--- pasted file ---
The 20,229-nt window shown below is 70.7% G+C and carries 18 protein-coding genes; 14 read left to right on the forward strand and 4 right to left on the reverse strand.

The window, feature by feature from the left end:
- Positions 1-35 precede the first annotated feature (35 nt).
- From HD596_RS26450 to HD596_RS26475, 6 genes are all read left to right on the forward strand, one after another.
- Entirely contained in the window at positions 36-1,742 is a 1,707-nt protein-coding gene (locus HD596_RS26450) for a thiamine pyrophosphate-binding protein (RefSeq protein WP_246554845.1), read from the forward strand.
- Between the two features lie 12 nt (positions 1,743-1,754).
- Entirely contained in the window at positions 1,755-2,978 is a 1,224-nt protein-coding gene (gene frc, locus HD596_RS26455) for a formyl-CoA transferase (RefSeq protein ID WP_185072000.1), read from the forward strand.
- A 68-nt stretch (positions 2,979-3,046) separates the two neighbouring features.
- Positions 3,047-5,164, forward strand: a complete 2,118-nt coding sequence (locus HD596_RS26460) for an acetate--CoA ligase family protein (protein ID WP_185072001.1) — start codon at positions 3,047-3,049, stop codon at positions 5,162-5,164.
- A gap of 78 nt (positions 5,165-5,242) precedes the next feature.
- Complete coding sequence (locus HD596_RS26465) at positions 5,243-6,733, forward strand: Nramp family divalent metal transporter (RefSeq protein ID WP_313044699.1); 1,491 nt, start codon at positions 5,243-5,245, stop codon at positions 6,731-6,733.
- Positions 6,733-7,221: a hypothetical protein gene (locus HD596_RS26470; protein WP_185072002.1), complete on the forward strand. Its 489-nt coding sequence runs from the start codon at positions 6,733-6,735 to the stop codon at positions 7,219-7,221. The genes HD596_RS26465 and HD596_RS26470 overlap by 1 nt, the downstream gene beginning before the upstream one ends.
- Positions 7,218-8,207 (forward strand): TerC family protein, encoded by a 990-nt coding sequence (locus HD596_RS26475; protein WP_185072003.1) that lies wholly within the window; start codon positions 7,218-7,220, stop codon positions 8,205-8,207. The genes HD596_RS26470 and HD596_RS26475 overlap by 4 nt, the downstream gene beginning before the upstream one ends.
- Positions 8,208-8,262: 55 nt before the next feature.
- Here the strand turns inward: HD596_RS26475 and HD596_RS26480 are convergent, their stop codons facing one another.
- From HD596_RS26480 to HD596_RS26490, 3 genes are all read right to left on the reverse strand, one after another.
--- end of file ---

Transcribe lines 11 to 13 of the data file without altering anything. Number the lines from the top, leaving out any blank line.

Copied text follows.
- Complete coding sequence (locus HD596_RS26465) at positions 5,243-6,733, forward strand: Nramp family divalent metal transporter (RefSeq protein ID WP_313044699.1); 1,491 nt, start codon at positions 5,243-5,245, stop codon at positions 6,731-6,733.
- Positions 6,733-7,221: a hypothetical protein gene (locus HD596_RS26470; protein WP_185072002.1), complete on the forward strand. Its 489-nt coding sequence runs from the start codon at positions 6,733-6,735 to the stop codon at positions 7,219-7,221. The genes HD596_RS26465 and HD596_RS26470 overlap by 1 nt, the downstream gene beginning before the upstream one ends.
- Positions 7,218-8,207 (forward strand): TerC family protein, encoded by a 990-nt coding sequence (locus HD596_RS26475; protein WP_185072003.1) that lies wholly within the window; start codon positions 7,218-7,220, stop codon positions 8,205-8,207. The genes HD596_RS26470 and HD596_RS26475 overlap by 4 nt, the downstream gene beginning before the upstream one ends.